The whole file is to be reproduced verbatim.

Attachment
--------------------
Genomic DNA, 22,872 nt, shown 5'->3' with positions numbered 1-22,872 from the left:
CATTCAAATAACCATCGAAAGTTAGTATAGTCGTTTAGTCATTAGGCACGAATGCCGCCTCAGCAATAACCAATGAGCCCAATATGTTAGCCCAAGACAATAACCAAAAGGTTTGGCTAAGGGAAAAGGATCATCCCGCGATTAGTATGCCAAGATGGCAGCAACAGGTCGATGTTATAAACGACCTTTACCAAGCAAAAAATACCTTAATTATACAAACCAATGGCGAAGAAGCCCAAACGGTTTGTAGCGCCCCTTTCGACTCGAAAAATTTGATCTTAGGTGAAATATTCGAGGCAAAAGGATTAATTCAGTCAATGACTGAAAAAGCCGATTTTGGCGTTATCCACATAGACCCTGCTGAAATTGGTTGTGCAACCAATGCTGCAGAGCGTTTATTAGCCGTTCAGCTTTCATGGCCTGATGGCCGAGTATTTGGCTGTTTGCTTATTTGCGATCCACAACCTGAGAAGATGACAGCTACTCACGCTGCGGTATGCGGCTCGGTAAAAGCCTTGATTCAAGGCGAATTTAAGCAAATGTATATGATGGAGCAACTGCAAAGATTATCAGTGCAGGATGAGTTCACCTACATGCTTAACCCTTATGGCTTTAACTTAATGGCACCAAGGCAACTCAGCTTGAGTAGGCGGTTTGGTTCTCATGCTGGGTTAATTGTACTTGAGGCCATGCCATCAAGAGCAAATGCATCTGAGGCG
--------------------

Genomic DNA, 22,872 nt, shown 5'->3' with positions numbered 1-22,872 from the left:
CATTCAAATAACCATCGAAAGTTAGTATAGTCGTTTAGTCATTAGGCACGAATGCCGCCTCAGCAATAACCAATGAGCCCAATATGTTAGCCCAAGACAATAACCAAAAGGTTTGGCTAAGGGAAAAGGATCATCCCGCGATTAGTATGCCAAGATGGCAGCAACAGGTCGATGTTATAAACGACCTTTACCAAGCAAAAAATACCTTAATTATACAAACCAATGGCGAAGAAGCCCAAACGGTTTGTAGCGCCCCTTTCGACTCGAAAAATTTGATCTTAGGTGAAATATTCGAGGCAAAAGGATTAATTCAGTCAATGACTGAAAAAGCCGATTTTGGCGTTATCCACATAGACCCTGCTGAAATTGGTTGTGCAACCAATGCTGCAGAGCGTTTATTAGCCGTTCAGCTTTCATGGCCTGATGGCCGAGTATTTGGCTGTTTGCTTATTTGCGATCCACAACCTGAGAAGATGACAGCTACTCACGCTGCGGTATGCGGCTCGGTAAAAGCCTTGATTCAAGGCGAATTTAAGCAAATGTATATGATGGAGCAACTGCAAAGATTATCAGTGCAGGATGAGTTCACCTACATGCTTAACCCTTATGGCTTTAACTTAATGGCACCAAGGCAACTCAGCTTGAGTAGGCGGTTTGGTTCTCATGCTGGGTTAATTGTACTTGAGGCCATGCCATCAAGAGCAAATGCATCTGAGGCG